You stand in the ring with your dog, waiting for someone else to take a turn in class…or worse yet, waiting for multiple people to take their turn. Meanwhile, your dog is wandering around at the end of their lead, sniffing the ground or trying to reach the dog next to them. You are watching the team working, so you are ignoring your dog until the instructor calls your name. You hasten to the starting point and tell your dog to “heel”. But, instead, your dog starts off lagging, giving you minimal effort. You give your dog a quick pop, telling him to “Get up here!”
Who is at fault? Your dog isn’t tired, he’s been standing around for 10 minutes waiting his turn! Unfortunately, even if your dog had been adequately warmed up prior to class starting, you have let him become completely disengaged and disinterested in training. This is one of the main reasons I dislike group obedience classes.
Every time you train your dog when he is not completely engaged and in drive, you are telling him it is acceptable to not give you 100% effort. YOU are telling him it is okay.
Say, for example, the group class is doing dumbbell retrieves. You throw your dumbbell and the dog trots out to get it, picks it up and trots a little slower coming back. “He’s stressed” the instructor says, “give him a cookie for trying so hard”. Really? You are going to reward a slow retrieve? Remember, what you reward, you reinforce. If your dog was not ready to do a FAST, CONFIDENT retrieve in a group environment, you should not have done the retrieve in the first place.
So, what do you do, if you need a group class for your dog. Research how the instructor handles their class. Are all dogs handled the same? Are you allowed to put your dog in his crate between exercises? At minimum, train your dog how to relax on a mat and how to reengage with you coming OFF of his mat. This is a skill taught in practice, not in class. Be ready and get your dog engaged with you before it is your turn. Pay attention! Do not start an exercise until your dog is completely engaged with you. If an exercise is too difficult for your dog to do it in drive, modify the exercise for your dog. In the dumbbell example, maybe instead of doing a full length retrieve, you will do a short dumbbell recall instead. Or, maybe a very short pickup, allowing the dog to jump up on you to receive their reward.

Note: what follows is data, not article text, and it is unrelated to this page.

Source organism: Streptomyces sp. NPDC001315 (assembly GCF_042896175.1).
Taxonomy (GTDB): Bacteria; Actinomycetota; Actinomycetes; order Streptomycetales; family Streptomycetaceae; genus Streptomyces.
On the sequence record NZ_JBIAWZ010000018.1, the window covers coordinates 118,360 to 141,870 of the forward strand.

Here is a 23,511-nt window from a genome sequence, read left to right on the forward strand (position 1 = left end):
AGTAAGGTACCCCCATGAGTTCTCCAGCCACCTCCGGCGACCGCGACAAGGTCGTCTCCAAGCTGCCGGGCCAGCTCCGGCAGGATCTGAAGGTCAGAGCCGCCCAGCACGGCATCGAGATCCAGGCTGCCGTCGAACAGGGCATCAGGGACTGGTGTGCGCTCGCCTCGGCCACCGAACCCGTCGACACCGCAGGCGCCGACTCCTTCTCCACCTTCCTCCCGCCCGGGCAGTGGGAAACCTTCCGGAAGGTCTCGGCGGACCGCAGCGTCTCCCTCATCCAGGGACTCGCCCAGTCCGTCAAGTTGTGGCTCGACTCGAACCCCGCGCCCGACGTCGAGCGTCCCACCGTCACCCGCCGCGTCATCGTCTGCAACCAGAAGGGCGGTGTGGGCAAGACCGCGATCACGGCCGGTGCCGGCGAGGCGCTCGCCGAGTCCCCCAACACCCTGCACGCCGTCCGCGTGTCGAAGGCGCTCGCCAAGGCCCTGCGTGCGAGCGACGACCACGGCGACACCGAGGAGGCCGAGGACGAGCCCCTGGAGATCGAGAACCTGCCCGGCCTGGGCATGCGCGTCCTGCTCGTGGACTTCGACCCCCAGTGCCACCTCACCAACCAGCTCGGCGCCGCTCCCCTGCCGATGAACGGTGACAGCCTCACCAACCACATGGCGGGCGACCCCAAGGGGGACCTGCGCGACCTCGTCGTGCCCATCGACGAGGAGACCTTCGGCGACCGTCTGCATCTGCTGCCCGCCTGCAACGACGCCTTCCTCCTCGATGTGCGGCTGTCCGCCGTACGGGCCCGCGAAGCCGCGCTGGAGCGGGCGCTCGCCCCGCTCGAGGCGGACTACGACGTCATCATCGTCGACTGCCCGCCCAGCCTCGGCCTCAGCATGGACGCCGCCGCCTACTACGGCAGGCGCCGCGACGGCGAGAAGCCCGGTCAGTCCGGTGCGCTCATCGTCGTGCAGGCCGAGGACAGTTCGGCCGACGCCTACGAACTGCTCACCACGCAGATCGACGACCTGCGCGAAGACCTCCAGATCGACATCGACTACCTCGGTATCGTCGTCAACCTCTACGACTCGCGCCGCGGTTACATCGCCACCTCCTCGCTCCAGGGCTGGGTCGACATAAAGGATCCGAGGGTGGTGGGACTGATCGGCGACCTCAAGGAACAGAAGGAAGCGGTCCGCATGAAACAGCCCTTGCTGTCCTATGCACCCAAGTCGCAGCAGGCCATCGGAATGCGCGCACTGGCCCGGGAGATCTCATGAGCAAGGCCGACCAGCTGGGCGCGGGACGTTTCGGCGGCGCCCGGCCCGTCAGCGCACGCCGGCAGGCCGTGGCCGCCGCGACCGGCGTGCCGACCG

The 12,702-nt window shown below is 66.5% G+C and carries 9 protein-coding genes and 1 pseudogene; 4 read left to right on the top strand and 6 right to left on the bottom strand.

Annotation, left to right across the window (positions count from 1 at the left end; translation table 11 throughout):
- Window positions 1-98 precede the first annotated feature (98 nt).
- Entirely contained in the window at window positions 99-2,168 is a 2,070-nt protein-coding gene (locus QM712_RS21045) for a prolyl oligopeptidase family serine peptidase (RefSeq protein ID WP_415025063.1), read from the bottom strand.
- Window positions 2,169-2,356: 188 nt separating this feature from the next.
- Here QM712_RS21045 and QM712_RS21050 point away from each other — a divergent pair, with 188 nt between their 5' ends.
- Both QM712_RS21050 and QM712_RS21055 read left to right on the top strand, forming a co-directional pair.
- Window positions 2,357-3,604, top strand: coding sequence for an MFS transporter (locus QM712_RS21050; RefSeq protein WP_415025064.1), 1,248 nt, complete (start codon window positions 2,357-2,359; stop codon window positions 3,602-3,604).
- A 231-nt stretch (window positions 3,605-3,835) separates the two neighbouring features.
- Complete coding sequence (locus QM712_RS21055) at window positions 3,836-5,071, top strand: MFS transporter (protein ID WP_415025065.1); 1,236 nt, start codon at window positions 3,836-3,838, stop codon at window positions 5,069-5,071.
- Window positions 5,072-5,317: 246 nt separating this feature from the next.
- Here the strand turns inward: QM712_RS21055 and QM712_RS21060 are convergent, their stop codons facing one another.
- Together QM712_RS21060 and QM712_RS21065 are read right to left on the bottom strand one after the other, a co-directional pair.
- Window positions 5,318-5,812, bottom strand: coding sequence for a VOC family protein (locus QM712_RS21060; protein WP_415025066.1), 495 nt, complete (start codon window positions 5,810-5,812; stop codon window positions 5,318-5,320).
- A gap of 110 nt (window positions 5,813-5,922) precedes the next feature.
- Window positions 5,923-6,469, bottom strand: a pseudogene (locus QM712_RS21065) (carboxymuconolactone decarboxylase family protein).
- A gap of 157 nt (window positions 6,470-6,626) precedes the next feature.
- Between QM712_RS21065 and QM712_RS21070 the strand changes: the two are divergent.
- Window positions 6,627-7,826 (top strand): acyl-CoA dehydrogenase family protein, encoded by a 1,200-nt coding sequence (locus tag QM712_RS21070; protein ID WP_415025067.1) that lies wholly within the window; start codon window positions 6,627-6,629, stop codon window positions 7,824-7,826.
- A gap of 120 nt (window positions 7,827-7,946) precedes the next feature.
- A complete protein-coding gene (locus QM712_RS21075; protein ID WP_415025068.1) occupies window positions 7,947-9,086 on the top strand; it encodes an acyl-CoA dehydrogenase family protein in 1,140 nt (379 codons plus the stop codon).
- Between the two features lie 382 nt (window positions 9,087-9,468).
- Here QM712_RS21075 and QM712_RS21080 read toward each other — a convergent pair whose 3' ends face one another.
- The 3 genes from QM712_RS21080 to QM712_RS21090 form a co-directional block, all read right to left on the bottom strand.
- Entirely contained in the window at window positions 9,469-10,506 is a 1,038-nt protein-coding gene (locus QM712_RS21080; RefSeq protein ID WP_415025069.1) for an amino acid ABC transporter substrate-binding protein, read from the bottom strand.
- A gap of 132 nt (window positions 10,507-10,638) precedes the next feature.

Always keep the end picture of the exercise in your mind. Stop making excuses for your dog’s performance. Because, really, you are making excuses for your training. Advocate for your dog to help him be successful. Classes can be wonderful for proofing, but done correctly, this should bring a dog’s confidence UP, not down. Errors are fine, lack of engagement and effort are not.
So, again, every time you train your dog when he is not completely engaged and in drive, you are telling him it is acceptable to not give you 100% effort. YOU are telling him it is okay.
Train hard. Play harder.